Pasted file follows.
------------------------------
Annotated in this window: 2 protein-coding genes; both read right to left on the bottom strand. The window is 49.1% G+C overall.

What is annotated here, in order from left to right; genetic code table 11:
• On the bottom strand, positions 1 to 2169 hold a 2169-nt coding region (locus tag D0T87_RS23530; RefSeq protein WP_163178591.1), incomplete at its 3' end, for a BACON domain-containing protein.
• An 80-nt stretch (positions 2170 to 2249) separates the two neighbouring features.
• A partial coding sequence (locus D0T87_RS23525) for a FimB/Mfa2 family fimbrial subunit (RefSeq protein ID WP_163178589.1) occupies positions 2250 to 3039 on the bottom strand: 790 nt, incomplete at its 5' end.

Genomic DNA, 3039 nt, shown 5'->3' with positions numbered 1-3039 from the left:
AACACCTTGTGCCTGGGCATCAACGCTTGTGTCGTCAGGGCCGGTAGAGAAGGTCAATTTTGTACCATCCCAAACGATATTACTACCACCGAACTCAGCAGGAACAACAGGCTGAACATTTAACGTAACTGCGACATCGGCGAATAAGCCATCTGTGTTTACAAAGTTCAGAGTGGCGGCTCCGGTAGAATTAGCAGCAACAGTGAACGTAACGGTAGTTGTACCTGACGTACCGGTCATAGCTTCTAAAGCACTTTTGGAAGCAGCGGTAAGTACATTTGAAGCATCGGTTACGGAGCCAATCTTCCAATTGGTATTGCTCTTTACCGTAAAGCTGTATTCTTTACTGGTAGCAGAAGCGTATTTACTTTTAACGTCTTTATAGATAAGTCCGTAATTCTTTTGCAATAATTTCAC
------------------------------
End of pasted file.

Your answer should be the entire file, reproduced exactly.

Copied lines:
Annotated in this window: 2 protein-coding genes; both read right to left on the bottom strand. The window is 49.1% G+C overall.

What is annotated here, in order from left to right; genetic code table 11:
• On the bottom strand, positions 1 to 2169 hold a 2169-nt coding region (locus tag D0T87_RS23530; RefSeq protein WP_163178591.1), incomplete at its 3' end, for a BACON domain-containing protein.
• An 80-nt stretch (positions 2170 to 2249) separates the two neighbouring features.
• A partial coding sequence (locus D0T87_RS23525) for a FimB/Mfa2 family fimbrial subunit (RefSeq protein ID WP_163178589.1) occupies positions 2250 to 3039 on the bottom strand: 790 nt, incomplete at its 5' end.

Genomic DNA, 3039 nt, shown 5'->3' with positions numbered 1-3039 from the left:
AACACCTTGTGCCTGGGCATCAACGCTTGTGTCGTCAGGGCCGGTAGAGAAGGTCAATTTTGTACCATCCCAAACGATATTACTACCACCGAACTCAGCAGGAACAACAGGCTGAACATTTAACGTAACTGCGACATCGGCGAATAAGCCATCTGTGTTTACAAAGTTCAGAGTGGCGGCTCCGGTAGAATTAGCAGCAACAGTGAACGTAACGGTAGTTGTACCTGACGTACCGGTCATAGCTTCTAAAGCACTTTTGGAAGCAGCGGTAAGTACATTTGAAGCATCGGTTACGGAGCCAATCTTCCAATTGGTATTGCTCTTTACCGTAAAGCTGTATTCTTTACTGGTAGCAGAAGCGTATTTACTTTTAACGTCTTTATAGATAAGTCCGTAATTCTTTTGCAATAATTTCAC